8 am is pretty late for the start of a Randonneuring event, so if it were me, I'd drive there that morning.
Most of the events here start between about 4 am and 6 am. I live about 1.5 hours away by car, and I drive down for those.
My reasons for driving there the morning of the event:
-- it is less expensive - you don't have to find a room to stay in
-- it is less hassle - if you go the night before, you have to make sure you've got everything with you for that night, and also for the ride. I just find it simpler to pack for the ride. Plus there's business of checking out, trying to find some place for breakfast, and getting to the start of the ride. If you leave from home, you get everything ready the night before, you go to bed early, you wake up and have breakfast at home, and then you drive to the event.
But some people like going the night before because they feel it gives them more sleep time. So I guess it would depend on how you are with sleeping in different places.
Thanks for replying Machka, I knew you would be the first.
Wouldn't the increased amount of sleep leading up to the event by arriving the night before mean that you would be able to go longer into your ride before needing to stop to rest / sleep?
Yes, but here's the thing:
On shorter rides like the 200K, 300K, and 400K, I don't stop to sleep no matter what my night before was like. I've done the 400K on about 4 hours of sleep, and I was fine because the ride is short enough. But if I were going to do a 600K, or longer event, for those I might travel out the night before and possibly also book the room for the night I'd arrive back ... mainly in the interests of safety (i.e. not driving when you haven't slept in 36 hours), and also to allow you to sleep pretty much right up to the start of the event.
As for the increased amount of sleep, I've found that in general I get more sleep at home than I do in a hotel. At home, I pack two days before, then the day before I just go to bed shortly after I arrive home from work (6 pm - 8 pm usually), and sleep through to 3 am or whenever I have to be up. I can do that fairly easily, but I know some people can't. However, if I were to come home from work, and drive out to the hotel it would be later in the evening, then I would fuss with my equipment etc. for a while, maybe I'd want to head out and get something to eat, and then I would have to try to sleep in a strange bed ... I wouldn't get to sleep until quite a bit later in the evening. But others may handle the situation quite differently.
Thats really good to know. The 200, 300 and 400 can (should?) be done without having to sleep during the ride.
Right ... I know a lot of Randonneurs from around the world, and I don't know any of them who sleeps on the 200K and 300K. Occasionally someone will take a short 10-15 minute nap on the 400K, but that's about it.
The thing is, the time limit on the 200K is 13.5 hours, and the time limit on the 300K is 20 hours ... but most people do those two in less time unless they encounter some particularly bad weather. Well, I'm definitely awake 13.5 hours a day just normally with school and work, and I'm often awake 20 hours a day, especially now that I've returned to university. So staying awake for that time isn't at all unusual for me.
The time limit on the 400K is 27 hours. I've done quite a few 400K distances (brevets, a fleche, a 24-hour TT, etc.), but I've never taken more than 24 hours to cover it. I figure with a 24 hour event, if you get as good a night's sleep before as you can ... ride for 24 hours ... then plan to get a really good long sleep after, and you'll be fine.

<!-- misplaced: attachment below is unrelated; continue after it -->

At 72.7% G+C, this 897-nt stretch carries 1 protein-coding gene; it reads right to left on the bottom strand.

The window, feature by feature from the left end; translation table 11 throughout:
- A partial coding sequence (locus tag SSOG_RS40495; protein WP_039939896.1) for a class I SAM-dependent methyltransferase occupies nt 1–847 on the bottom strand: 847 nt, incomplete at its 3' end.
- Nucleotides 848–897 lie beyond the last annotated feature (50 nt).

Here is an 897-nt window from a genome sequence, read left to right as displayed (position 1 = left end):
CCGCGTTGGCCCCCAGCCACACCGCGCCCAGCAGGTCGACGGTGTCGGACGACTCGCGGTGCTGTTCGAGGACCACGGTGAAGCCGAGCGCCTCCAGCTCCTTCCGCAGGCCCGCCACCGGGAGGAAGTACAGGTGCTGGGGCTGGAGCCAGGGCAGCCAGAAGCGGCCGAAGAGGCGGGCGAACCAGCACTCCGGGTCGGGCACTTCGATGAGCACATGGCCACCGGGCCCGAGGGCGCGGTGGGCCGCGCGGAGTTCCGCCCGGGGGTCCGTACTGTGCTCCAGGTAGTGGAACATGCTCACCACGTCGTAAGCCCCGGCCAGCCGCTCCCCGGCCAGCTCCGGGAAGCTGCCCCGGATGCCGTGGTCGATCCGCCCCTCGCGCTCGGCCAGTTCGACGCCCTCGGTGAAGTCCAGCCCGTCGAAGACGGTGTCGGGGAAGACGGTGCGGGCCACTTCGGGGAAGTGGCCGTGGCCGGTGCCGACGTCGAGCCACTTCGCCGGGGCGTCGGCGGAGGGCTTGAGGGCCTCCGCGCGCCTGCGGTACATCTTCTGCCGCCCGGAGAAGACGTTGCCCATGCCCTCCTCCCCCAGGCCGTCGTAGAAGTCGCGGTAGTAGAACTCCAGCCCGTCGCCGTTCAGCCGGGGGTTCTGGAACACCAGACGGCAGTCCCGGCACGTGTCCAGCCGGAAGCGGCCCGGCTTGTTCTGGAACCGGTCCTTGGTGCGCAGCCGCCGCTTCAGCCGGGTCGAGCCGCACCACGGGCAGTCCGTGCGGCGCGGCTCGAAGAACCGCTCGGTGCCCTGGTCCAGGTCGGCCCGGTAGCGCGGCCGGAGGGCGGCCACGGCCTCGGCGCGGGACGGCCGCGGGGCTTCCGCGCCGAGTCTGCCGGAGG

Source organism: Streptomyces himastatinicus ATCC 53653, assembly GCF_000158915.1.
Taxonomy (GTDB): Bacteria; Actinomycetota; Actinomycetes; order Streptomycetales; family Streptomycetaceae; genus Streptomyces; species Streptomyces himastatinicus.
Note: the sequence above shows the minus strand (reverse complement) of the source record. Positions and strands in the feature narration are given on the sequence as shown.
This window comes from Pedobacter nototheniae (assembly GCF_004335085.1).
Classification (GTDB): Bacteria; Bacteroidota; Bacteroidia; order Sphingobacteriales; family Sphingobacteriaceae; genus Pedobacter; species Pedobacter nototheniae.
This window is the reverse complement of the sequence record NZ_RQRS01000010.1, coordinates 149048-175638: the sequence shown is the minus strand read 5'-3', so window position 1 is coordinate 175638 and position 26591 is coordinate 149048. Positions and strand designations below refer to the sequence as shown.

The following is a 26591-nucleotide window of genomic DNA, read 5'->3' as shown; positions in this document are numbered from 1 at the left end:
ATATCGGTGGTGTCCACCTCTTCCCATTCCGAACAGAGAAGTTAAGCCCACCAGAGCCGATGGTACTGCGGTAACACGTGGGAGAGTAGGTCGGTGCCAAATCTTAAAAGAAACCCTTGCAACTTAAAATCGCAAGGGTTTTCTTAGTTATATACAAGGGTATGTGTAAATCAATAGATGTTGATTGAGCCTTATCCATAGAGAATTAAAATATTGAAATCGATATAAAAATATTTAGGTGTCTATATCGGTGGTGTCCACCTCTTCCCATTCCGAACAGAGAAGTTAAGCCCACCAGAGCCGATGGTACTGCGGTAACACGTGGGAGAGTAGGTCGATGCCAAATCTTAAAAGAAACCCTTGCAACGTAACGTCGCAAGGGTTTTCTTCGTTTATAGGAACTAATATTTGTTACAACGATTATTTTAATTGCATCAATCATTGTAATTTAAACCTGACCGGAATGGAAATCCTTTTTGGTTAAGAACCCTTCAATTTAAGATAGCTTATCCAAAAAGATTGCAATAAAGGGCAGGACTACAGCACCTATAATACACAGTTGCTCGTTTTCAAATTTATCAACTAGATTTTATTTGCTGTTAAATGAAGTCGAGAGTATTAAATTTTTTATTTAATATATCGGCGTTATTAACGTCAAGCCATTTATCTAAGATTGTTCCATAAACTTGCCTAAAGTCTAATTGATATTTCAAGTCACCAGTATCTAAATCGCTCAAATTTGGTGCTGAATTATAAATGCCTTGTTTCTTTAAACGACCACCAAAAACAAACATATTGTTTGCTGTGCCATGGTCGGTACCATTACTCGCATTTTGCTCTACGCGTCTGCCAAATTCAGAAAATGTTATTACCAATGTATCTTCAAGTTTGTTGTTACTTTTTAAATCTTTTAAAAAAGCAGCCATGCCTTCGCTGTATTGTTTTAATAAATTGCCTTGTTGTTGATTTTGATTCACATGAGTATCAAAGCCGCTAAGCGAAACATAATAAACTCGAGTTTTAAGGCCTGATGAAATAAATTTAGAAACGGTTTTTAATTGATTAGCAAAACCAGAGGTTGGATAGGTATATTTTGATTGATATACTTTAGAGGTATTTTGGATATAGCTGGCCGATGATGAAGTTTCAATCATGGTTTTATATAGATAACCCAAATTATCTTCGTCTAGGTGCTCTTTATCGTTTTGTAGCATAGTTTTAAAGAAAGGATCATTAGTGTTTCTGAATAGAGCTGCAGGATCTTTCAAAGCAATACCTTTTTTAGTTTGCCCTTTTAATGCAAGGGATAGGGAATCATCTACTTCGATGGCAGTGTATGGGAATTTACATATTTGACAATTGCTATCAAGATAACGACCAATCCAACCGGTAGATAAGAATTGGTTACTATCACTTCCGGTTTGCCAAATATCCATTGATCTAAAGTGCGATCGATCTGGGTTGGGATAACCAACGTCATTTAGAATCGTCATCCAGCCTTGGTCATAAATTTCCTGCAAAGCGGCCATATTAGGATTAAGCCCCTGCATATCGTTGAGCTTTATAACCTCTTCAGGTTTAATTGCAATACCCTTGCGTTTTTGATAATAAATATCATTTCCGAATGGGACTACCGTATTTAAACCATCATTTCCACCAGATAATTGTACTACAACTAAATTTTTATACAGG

In fact, on my 1000K, all my 1200Ks, and most of my 600K events, I didn't take my first sleep stop in less than 400K (24+ hours). I'm just not tired enough before that to sleep well. Too much adreniline I guess.
The 600K could go either way with sleep. I've done it straight through with no sleep (36 hours) and I've also done it with varying amounts of sleep. I'm still not sure which was better. Probably if I had to pick, I'd say that the 600K with 1.5 hours of sleep was the best ... and I think that was because of our human sleep patterns.
You see, most adult humans have a REM cycle of 90 minutes. If you can sleep multiples of 90 minutes (1.5 hours, 3 hours, 4.5 hours, etc.) you can go through complete REM cycles and can wake up at the end of them feeling relatively refreshed. If, for example, you were to wake up after 60 minutes, however, you'd likely wake up feeling all tired and groggy (and in my case, slightly nauseated for some reason). The second best choice to sleeping in multiples of 90 minutes is to not let yourself get into the deep sleep section of the REM cycle, and instead to sleep less than 30 minutes - short naps.
So when I do the longer rides, I make use of those short 10-15 minute naps, and I aim to sleep either 1.5 or 3 hours at the sleep controls. (But usually I'm actually lying down slightly longer than that to allow for dozing off and waking up time.)
That's way more information than you asked for, but maybe you'll find some of it useful.
Raleigh Aspen touring/off-road hybrid, and a Bob Yak trailer. Yak very useful for us car-free types that like to buy lots of beer.
I'll never complain of "too much info", Machka. Anything out of your mouth is pritority info as far as my Randoneurring career goes. My first brevet will be a 200k on March 3. Then there are different ones almost every weekend for a few months all around Germany. I know I'll gain lots of experience, but till then, I'm hanging on your every word. Thanks!!!